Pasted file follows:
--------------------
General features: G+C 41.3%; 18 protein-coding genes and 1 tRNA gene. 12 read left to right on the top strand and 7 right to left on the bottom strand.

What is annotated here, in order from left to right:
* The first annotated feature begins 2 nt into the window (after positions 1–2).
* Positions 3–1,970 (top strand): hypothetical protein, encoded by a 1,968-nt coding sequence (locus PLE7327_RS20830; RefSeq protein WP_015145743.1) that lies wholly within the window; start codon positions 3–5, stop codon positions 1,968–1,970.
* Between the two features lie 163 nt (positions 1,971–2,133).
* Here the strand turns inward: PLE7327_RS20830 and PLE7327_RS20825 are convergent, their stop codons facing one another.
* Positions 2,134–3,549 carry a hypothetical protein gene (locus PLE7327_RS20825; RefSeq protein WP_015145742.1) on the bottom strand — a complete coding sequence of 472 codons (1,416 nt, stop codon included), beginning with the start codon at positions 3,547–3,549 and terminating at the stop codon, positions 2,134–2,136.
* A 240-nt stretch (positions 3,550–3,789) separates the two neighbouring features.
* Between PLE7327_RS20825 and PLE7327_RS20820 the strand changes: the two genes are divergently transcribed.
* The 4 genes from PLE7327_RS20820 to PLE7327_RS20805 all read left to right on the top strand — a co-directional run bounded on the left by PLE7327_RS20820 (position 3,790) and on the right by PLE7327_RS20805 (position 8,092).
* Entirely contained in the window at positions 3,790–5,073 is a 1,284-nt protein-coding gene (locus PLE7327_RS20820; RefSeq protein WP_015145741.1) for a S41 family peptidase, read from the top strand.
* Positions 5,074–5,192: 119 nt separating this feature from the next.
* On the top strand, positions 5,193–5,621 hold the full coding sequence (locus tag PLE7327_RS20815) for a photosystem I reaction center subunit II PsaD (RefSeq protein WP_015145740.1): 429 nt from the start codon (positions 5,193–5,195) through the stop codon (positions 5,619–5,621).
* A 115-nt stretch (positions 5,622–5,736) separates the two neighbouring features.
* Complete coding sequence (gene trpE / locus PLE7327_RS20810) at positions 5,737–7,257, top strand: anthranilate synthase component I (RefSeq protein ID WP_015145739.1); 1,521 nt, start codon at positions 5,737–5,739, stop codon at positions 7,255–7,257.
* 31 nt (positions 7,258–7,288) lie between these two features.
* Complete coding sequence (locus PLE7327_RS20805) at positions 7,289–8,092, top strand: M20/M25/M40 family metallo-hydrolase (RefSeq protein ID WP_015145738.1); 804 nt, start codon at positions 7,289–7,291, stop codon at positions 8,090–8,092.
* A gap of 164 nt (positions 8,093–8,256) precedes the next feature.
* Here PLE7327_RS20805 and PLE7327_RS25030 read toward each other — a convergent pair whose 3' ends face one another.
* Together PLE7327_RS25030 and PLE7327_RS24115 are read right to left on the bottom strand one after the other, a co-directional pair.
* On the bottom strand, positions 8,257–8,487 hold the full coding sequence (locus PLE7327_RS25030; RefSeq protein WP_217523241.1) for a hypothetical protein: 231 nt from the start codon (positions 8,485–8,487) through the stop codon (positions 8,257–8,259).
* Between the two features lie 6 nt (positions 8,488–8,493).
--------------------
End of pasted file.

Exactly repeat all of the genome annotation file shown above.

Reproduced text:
General features: G+C 41.3%; 18 protein-coding genes and 1 tRNA gene. 12 read left to right on the top strand and 7 right to left on the bottom strand.

What is annotated here, in order from left to right:
* The first annotated feature begins 2 nt into the window (after positions 1–2).
* Positions 3–1,970 (top strand): hypothetical protein, encoded by a 1,968-nt coding sequence (locus PLE7327_RS20830; RefSeq protein WP_015145743.1) that lies wholly within the window; start codon positions 3–5, stop codon positions 1,968–1,970.
* Between the two features lie 163 nt (positions 1,971–2,133).
* Here the strand turns inward: PLE7327_RS20830 and PLE7327_RS20825 are convergent, their stop codons facing one another.
* Positions 2,134–3,549 carry a hypothetical protein gene (locus PLE7327_RS20825; RefSeq protein WP_015145742.1) on the bottom strand — a complete coding sequence of 472 codons (1,416 nt, stop codon included), beginning with the start codon at positions 3,547–3,549 and terminating at the stop codon, positions 2,134–2,136.
* A 240-nt stretch (positions 3,550–3,789) separates the two neighbouring features.
* Between PLE7327_RS20825 and PLE7327_RS20820 the strand changes: the two genes are divergently transcribed.
* The 4 genes from PLE7327_RS20820 to PLE7327_RS20805 all read left to right on the top strand — a co-directional run bounded on the left by PLE7327_RS20820 (position 3,790) and on the right by PLE7327_RS20805 (position 8,092).
* Entirely contained in the window at positions 3,790–5,073 is a 1,284-nt protein-coding gene (locus PLE7327_RS20820; RefSeq protein WP_015145741.1) for a S41 family peptidase, read from the top strand.
* Positions 5,074–5,192: 119 nt separating this feature from the next.
* On the top strand, positions 5,193–5,621 hold the full coding sequence (locus tag PLE7327_RS20815) for a photosystem I reaction center subunit II PsaD (RefSeq protein WP_015145740.1): 429 nt from the start codon (positions 5,193–5,195) through the stop codon (positions 5,619–5,621).
* A 115-nt stretch (positions 5,622–5,736) separates the two neighbouring features.
* Complete coding sequence (gene trpE / locus PLE7327_RS20810) at positions 5,737–7,257, top strand: anthranilate synthase component I (RefSeq protein ID WP_015145739.1); 1,521 nt, start codon at positions 5,737–5,739, stop codon at positions 7,255–7,257.
* 31 nt (positions 7,258–7,288) lie between these two features.
* Complete coding sequence (locus PLE7327_RS20805) at positions 7,289–8,092, top strand: M20/M25/M40 family metallo-hydrolase (RefSeq protein ID WP_015145738.1); 804 nt, start codon at positions 7,289–7,291, stop codon at positions 8,090–8,092.
* A gap of 164 nt (positions 8,093–8,256) precedes the next feature.
* Here PLE7327_RS20805 and PLE7327_RS25030 read toward each other — a convergent pair whose 3' ends face one another.
* Together PLE7327_RS25030 and PLE7327_RS24115 are read right to left on the bottom strand one after the other, a co-directional pair.
* On the bottom strand, positions 8,257–8,487 hold the full coding sequence (locus PLE7327_RS25030; RefSeq protein WP_217523241.1) for a hypothetical protein: 231 nt from the start codon (positions 8,485–8,487) through the stop codon (positions 8,257–8,259).
* Between the two features lie 6 nt (positions 8,488–8,493).